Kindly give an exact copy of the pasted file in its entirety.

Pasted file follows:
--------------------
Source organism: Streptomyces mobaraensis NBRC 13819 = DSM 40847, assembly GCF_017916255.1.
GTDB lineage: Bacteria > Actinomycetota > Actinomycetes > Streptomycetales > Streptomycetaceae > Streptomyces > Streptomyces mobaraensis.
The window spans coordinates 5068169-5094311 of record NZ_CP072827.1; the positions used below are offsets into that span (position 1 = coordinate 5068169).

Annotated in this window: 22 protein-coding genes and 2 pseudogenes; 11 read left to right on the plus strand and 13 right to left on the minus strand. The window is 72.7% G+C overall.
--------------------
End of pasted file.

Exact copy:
Source organism: Streptomyces mobaraensis NBRC 13819 = DSM 40847, assembly GCF_017916255.1.
GTDB lineage: Bacteria > Actinomycetota > Actinomycetes > Streptomycetales > Streptomycetaceae > Streptomyces > Streptomyces mobaraensis.
The window spans coordinates 5068169-5094311 of record NZ_CP072827.1; the positions used below are offsets into that span (position 1 = coordinate 5068169).

Annotated in this window: 22 protein-coding genes and 2 pseudogenes; 11 read left to right on the plus strand and 13 right to left on the minus strand. The window is 72.7% G+C overall.